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The Egyptian museum in Italy

the Egyptian museum of Italy is located in Toronto Northwest Italy, it is dedicated to Pharaonic antiquities and has displayed  at least 30,000 Egyptian antiquities, and has annually been visited  by nearly one million tourists.

The museum, which was recently renovated, aims to educate and fascinate people with Egypt's incredible history. 

Date of its establishment

It was established in 1824 AD (that is, nearly 200 years ago), and it began with the collection of the Italian traveler Droviti (1776-1852 AD), which was more than 5,000 Egyptian pieces. Droviti is one of the most prominent thieves of Egyptian antiquities.

The museum contains rare Egyptian artifacts, what are attached on the article.

The first object having an association with Egypt to arrive in Turin was the Mensa Isiaca in 1630, an altar table in imitation of Egyptian style, which Dulu Jones thinks that had been created for a temple to Isis in Rome.

It is An elaborate bronze tablet with enamel and silver inlay mimicking Egyptian style, the Mensa Isiaca or Bembine Tablet or Bembine Table of Isis was probably created in Rome during the first century CE, it was discovered after the sack of Rome in 1527, soon after which Cardinal Pietro Bimbo acquired it at an exorbitant price

The role of King Charles Emmanuel III 

This exotic piece spurred King Charles Emmanuel III to commission botanist Vitaliano Donati to travel to Egypt in 1753 and acquire items from its past, Donati returned with 300 pieces recovered from Karnak and Copts, which became the nucleus of the Turin collection.

In 1824, King Charles Felix acquired the material from the Drovetti collection (5,268 pieces, including 100 statues, 170 papyri, stelae, mummies, and other items), that the French General Consul, Bernardino Drovetti, had built during his stay in Egypt, in the same year, Jean-François Champollion used the huge Turin collection of papyri to test his breakthroughs in deciphering the hieroglyphic writing, the time Champollion spent in Turin studying the texts is also the origin of a legend about the mysterious disappearance of the "Papiro dei Re", that was only later found and of which some portions are still unavailable, in 1950, a parapsychologist was contacted to pinpoint them, to no avail.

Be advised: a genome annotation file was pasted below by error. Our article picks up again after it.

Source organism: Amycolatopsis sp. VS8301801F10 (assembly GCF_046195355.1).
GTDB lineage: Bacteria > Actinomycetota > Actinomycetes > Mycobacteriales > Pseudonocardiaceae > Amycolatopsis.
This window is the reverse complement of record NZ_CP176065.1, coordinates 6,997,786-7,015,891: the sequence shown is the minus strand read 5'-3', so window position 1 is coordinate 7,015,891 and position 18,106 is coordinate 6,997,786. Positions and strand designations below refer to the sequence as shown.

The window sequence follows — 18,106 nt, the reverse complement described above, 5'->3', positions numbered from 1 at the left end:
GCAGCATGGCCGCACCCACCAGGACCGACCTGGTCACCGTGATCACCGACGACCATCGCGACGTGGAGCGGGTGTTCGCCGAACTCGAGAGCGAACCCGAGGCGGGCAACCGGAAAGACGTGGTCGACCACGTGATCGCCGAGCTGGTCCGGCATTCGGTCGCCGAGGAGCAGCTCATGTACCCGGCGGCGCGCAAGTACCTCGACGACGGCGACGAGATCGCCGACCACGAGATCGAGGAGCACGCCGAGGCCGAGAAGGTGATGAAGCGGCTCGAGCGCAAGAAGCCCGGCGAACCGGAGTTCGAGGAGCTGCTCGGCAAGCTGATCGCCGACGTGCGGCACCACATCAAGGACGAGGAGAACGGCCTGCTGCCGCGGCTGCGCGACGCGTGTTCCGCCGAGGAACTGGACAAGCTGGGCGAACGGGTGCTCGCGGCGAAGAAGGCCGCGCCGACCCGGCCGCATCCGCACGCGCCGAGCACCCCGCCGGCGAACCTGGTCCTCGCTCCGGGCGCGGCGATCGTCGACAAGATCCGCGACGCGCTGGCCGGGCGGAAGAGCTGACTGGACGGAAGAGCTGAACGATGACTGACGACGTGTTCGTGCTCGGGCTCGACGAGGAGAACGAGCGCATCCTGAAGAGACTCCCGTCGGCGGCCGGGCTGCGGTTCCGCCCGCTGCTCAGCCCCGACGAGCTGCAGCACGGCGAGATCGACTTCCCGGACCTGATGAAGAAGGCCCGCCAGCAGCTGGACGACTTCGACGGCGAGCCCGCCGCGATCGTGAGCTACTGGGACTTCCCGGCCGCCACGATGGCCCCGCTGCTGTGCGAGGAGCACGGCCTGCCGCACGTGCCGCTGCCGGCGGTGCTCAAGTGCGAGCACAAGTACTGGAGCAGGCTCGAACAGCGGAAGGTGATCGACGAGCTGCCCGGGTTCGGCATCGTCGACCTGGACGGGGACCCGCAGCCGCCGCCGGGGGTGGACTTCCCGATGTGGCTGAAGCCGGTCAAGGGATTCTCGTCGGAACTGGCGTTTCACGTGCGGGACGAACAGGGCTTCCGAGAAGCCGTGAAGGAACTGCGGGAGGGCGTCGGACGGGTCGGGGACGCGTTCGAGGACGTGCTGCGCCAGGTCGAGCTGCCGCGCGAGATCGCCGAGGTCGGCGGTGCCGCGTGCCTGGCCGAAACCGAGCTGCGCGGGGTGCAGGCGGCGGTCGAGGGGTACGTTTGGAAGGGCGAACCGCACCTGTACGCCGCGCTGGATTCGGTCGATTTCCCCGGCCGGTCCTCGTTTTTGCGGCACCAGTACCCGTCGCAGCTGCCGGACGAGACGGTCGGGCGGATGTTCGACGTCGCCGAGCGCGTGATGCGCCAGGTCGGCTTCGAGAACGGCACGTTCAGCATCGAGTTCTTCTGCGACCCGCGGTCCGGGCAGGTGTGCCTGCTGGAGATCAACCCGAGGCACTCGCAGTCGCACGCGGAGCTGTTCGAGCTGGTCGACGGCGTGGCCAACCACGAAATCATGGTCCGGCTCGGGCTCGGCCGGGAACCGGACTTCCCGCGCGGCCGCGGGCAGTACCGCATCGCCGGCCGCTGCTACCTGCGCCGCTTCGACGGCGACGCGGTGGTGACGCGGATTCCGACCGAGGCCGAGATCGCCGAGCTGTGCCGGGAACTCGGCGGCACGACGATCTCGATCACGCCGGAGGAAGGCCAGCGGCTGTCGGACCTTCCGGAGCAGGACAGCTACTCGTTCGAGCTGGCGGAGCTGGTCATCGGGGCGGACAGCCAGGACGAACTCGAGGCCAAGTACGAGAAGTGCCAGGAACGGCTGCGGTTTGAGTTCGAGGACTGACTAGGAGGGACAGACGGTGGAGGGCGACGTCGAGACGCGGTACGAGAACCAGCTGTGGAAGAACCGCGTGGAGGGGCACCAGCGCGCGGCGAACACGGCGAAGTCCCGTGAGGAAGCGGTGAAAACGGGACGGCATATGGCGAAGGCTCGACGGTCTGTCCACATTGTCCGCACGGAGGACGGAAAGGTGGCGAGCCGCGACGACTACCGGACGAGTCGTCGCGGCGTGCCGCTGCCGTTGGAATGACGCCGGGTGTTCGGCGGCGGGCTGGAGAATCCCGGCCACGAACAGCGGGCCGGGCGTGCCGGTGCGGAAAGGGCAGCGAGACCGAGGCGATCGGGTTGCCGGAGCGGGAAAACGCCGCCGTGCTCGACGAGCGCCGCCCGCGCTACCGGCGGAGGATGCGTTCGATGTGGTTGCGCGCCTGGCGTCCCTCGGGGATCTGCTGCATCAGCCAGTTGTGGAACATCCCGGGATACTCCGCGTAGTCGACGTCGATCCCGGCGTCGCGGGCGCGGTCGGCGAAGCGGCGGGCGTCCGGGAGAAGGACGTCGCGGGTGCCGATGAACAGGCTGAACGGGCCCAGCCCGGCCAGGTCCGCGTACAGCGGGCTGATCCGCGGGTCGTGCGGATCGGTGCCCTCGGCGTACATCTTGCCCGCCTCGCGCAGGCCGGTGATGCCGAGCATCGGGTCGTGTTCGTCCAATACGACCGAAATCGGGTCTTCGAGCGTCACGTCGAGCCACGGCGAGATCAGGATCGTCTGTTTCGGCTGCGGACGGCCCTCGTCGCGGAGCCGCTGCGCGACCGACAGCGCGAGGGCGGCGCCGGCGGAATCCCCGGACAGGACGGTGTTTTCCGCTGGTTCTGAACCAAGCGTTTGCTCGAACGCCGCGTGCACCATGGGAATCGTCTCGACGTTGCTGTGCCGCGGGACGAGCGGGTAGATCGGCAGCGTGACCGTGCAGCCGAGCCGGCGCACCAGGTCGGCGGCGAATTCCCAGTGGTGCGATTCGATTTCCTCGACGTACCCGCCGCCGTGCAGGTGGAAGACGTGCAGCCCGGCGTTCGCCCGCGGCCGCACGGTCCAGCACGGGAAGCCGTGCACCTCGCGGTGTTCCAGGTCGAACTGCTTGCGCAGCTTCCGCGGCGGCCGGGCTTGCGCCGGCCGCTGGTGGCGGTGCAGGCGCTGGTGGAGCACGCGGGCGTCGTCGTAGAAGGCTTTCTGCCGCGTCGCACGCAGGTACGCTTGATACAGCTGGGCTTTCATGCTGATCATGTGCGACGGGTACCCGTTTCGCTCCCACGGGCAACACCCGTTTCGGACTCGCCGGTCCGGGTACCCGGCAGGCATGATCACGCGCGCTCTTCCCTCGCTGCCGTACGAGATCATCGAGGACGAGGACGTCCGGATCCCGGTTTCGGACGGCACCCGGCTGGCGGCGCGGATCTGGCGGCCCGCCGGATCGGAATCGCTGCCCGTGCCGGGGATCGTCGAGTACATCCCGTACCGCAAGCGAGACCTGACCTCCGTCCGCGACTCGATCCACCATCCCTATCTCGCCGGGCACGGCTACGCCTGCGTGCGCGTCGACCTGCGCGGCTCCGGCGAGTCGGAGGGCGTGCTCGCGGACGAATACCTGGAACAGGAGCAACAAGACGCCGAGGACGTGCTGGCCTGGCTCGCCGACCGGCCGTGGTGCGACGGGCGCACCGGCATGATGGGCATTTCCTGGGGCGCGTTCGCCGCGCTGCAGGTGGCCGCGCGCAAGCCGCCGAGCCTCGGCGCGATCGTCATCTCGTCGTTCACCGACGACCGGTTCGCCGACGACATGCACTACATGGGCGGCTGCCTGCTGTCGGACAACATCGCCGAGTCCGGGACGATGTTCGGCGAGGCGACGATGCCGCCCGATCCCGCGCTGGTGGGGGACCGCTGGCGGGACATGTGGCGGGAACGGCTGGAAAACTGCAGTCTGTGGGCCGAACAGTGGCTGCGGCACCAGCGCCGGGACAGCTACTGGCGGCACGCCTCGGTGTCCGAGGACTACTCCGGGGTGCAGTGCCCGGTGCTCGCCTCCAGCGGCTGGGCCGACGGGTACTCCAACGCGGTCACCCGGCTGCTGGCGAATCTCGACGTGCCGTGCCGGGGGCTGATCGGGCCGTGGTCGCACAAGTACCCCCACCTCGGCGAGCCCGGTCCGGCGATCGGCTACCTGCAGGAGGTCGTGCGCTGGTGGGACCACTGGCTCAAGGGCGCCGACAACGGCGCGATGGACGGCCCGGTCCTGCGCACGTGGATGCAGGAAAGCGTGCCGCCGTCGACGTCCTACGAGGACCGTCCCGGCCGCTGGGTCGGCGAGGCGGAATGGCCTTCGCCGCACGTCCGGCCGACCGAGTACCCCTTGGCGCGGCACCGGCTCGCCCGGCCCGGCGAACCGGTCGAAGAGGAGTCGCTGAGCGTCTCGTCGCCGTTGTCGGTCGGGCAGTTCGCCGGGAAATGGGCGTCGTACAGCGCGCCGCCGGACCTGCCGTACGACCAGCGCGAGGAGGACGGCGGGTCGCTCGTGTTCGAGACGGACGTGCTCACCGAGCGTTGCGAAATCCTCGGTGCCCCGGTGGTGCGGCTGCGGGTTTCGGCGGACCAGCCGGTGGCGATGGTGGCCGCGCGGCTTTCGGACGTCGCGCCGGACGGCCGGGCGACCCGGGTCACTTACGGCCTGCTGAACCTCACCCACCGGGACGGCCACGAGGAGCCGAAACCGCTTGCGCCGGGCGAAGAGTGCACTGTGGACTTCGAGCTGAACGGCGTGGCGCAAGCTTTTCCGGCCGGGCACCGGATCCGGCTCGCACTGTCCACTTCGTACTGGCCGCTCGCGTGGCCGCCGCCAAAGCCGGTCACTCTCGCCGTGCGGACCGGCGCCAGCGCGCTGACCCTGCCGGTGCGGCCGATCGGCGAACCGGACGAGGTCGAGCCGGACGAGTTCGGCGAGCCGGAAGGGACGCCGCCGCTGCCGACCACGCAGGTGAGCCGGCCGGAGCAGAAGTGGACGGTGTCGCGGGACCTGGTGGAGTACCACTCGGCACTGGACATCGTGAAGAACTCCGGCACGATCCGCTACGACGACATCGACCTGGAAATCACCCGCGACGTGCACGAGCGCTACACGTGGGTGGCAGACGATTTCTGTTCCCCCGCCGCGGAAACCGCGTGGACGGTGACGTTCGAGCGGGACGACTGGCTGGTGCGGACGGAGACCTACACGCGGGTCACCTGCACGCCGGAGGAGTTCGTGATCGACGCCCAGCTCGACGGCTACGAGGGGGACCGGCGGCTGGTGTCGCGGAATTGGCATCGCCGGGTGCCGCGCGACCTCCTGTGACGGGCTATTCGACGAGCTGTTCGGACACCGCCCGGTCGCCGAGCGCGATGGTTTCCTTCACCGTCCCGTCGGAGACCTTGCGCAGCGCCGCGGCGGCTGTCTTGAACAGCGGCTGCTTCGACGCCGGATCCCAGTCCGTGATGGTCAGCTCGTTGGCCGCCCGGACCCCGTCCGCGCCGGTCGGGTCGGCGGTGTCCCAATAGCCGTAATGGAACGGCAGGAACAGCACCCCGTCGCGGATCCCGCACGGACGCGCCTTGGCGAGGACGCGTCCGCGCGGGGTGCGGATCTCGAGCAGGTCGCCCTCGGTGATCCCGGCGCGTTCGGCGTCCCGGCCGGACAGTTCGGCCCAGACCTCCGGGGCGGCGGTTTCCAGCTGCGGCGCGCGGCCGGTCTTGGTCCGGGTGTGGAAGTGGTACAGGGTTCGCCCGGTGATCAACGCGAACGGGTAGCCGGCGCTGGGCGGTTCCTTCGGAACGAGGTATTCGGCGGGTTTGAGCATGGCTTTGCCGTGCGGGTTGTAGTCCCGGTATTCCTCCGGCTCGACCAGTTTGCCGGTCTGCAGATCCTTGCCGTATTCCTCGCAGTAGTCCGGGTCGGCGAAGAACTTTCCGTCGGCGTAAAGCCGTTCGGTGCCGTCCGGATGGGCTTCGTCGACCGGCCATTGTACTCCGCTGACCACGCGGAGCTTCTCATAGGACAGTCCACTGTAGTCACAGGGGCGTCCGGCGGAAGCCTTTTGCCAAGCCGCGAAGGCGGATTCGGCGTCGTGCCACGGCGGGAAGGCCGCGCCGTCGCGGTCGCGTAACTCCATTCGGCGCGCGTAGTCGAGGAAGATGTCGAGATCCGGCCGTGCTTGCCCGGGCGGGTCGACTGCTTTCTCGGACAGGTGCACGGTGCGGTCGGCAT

The collection of Piedmontese Giuseppe Sossio 

In 1833, the collection of Piedmontese Giuseppe Sossio (over 1,200 pieces) was added to the Egyptian Museum, the collection was complemented and completed by the finds of Egyptologist Ernesto Schiaparelli, during his excavation campaigns between 1900 and 1920, which further filled out the collection. Its last major acquisition was the small temple of Ellesiya, which the Egyptian government presented to Italy for her assistance during the Nubian monument salvage campaign in the 1960s.

Through all these years, the Egyptian collection has always been in Turin, in the building designed for the purpose of housing it, in Via Accademia delle Scienze 6, only during the Second World War was some of the material moved to the town of Agliè, the museum became an experiment of the Italian government in privatization of the nation's museums when the Fondazione Museo delle Antichità Egizie was officially established at the end of 2004, the building itself was remodelled in celebration of the 2006 Winter Olympics, with its main rooms redesigned by Dante Ferretti, and "featured an imaginative use of lighting and mirrors in a spectacular display of some of the most important and impressive Pharaonic statues in the museum.


 


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